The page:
Activation of the orexin 1 receptor is a critical component of CO 2-mediated anxiety and hypertension but not bradycardia

Academic Article

Abstract

  • Acute hypercapnia (elevated arterial CO 2/H +) is a suffocation signal that is life threatening and rapidly mobilizes adaptive changes in breathing and behavioral arousal in order to restore acid-base homeostasis. Severe hypercapnia, seen in respiratory disorders (eg, asthma or bronchitis, chronic obstructive pulmonary disease (COPD)), also results in high anxiety and autonomic activation. Recent evidence has demonstrated that wake-promoting hypothalamic orexin (ORX: also known as hypocretin) neurons are highly sensitive to local changes in CO 2/H +, and mice lacking prepro-ORX have blunted respiratory responses to hypercapnia. Furthermore, in a recent clinical study, ORX-A, which crosses blood-brain barrier easily, was dramatically increased in the plasma of patients with COPD and hypercapnic respiratory failure. This is consistent with a rodent model of COPD where chronic exposure to cigarette smoke led to a threefold increase in hypothalamic ORX-A expression. In the present study, we determined the role of ORX in the anxiety-like behavior and cardiorespiratory responses to acute exposure to a threshold panic challenge (ie, 20% CO 2/normoxic gas). Exposing conscious rats to such hypercapnic, but not atmospheric air, resulted in respiratory, pressor, and bradycardic responses, as well as anxiety-like behavior and increased cellular c-Fos responses in ORX neurons. Systemically, pre-treating rats with a centrally active ORX1 receptor antagonist (30 mg/kg SB334867) attenuated hypercapnic gas-induced pressor and anxiety responses, without altering the robust bradycardia response, and only attenuated breathing responses at offset of the CO 2 challenge. Our results show that the ORX system has an important role in anxiety and sympathetic mobilization during hypercapnia. Furthermore, ORX1 receptor antagonists may be a therapeutic option rapidly treating increased anxiety and sympathetic drive seen during panic attacks and in hypercapnic states such as COPD. © 2012 American College of Neuropsychopharmacology. All rights reserved.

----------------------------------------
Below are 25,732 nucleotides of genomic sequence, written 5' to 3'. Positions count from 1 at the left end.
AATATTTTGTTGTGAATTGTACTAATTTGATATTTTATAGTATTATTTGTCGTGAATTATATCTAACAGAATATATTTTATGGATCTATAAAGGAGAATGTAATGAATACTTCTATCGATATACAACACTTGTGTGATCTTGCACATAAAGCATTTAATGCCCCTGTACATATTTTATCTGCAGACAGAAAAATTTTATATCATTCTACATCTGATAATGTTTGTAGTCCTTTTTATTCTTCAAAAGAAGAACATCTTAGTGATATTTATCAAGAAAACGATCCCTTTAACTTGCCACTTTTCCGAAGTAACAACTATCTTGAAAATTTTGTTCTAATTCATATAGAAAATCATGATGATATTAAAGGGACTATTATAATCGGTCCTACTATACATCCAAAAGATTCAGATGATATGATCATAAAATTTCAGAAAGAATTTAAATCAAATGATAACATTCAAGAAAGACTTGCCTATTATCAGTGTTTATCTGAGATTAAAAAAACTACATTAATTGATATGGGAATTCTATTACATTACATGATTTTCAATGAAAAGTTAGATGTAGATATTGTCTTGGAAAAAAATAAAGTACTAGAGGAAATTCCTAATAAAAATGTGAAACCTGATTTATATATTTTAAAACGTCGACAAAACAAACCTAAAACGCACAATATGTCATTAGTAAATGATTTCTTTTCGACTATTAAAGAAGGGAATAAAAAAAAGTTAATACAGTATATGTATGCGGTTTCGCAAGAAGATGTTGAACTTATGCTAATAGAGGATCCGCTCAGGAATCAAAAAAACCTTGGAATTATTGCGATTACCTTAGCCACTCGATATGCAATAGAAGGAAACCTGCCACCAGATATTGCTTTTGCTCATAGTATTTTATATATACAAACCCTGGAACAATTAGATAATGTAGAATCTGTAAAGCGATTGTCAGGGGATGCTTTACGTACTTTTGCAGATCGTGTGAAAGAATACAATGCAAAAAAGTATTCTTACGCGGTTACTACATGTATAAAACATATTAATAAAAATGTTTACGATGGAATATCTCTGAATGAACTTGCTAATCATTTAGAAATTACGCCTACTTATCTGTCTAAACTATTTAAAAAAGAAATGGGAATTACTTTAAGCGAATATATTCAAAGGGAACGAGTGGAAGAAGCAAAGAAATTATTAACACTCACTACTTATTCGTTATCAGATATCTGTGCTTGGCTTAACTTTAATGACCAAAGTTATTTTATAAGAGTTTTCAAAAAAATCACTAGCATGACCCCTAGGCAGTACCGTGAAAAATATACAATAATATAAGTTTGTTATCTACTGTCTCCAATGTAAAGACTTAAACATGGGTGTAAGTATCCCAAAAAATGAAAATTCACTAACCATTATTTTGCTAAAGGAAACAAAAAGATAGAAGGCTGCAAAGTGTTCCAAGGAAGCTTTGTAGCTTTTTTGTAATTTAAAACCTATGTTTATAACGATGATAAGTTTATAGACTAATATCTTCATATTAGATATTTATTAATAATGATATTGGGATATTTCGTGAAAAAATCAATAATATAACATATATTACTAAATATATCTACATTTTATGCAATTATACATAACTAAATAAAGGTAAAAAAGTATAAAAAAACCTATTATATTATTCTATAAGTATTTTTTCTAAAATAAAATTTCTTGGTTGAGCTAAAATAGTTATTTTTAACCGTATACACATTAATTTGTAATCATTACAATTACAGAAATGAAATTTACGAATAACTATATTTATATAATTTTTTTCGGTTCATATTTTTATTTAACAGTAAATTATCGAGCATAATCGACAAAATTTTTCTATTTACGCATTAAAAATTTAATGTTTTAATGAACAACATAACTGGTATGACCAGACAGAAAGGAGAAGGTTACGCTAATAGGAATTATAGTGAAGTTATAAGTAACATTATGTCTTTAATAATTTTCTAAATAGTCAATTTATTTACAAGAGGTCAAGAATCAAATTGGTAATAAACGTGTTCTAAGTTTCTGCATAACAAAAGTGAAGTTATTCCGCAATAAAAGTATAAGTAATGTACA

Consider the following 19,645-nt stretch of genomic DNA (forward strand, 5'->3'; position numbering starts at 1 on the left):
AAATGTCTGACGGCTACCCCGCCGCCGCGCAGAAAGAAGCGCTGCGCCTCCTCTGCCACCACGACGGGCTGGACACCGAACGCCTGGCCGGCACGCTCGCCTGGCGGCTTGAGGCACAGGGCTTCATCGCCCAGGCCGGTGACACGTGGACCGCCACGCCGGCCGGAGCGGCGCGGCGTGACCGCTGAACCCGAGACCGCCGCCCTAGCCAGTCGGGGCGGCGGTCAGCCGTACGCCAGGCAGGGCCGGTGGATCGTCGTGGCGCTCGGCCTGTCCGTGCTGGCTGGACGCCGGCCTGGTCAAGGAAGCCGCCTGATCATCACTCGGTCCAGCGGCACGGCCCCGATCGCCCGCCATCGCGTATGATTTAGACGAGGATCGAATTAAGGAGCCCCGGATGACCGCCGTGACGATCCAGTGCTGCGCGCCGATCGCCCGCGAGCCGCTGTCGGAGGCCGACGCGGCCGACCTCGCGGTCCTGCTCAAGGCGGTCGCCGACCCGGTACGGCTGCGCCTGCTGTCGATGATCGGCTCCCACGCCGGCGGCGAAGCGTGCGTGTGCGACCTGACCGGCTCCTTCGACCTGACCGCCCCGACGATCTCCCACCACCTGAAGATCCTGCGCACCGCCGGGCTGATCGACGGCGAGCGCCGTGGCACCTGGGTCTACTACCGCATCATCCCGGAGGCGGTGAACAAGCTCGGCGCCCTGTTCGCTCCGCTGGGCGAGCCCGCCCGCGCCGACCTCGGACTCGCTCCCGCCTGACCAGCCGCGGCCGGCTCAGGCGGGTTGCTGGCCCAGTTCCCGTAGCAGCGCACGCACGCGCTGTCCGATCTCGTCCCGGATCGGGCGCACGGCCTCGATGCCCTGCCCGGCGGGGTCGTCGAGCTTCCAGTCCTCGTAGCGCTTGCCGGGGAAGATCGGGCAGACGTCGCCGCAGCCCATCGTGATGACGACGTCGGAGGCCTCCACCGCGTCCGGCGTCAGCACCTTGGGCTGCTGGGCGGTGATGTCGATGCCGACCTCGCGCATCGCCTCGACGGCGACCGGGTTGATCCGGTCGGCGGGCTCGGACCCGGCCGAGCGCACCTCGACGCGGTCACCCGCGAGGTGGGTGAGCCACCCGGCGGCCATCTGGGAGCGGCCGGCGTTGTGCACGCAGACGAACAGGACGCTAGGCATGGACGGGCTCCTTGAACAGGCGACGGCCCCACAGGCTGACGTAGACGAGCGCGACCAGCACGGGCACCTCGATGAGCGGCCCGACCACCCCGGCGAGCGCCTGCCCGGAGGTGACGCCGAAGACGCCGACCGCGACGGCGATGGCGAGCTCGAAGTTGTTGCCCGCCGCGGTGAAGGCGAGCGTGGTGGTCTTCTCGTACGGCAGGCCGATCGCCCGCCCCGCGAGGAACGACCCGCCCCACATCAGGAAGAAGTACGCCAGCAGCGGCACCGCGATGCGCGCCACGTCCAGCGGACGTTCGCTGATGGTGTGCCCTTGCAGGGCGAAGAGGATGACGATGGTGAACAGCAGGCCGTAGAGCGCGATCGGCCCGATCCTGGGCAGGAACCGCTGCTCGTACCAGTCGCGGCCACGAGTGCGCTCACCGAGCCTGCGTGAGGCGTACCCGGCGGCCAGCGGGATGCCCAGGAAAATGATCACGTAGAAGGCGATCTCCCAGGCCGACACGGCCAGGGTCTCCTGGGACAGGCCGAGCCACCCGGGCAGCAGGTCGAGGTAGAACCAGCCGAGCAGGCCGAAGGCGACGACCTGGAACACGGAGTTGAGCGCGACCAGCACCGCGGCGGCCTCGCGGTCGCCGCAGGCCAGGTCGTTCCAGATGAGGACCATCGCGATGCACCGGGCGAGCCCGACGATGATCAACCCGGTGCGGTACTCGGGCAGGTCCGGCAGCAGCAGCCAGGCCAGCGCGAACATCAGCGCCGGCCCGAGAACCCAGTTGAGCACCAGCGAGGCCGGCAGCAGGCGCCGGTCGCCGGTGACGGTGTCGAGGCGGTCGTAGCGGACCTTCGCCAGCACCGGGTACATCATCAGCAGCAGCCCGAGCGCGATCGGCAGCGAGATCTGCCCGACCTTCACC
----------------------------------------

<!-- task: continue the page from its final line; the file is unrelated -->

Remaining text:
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    Digital Object Identifier (doi)

    Author List

  • Johnson PL; Samuels BC; Fitz SD; Lightman SL; Lowry CA; Shekhar A
  • Start Page

  • 1911
  • End Page

  • 1922
  • Volume

  • 37
  • Issue

  • 8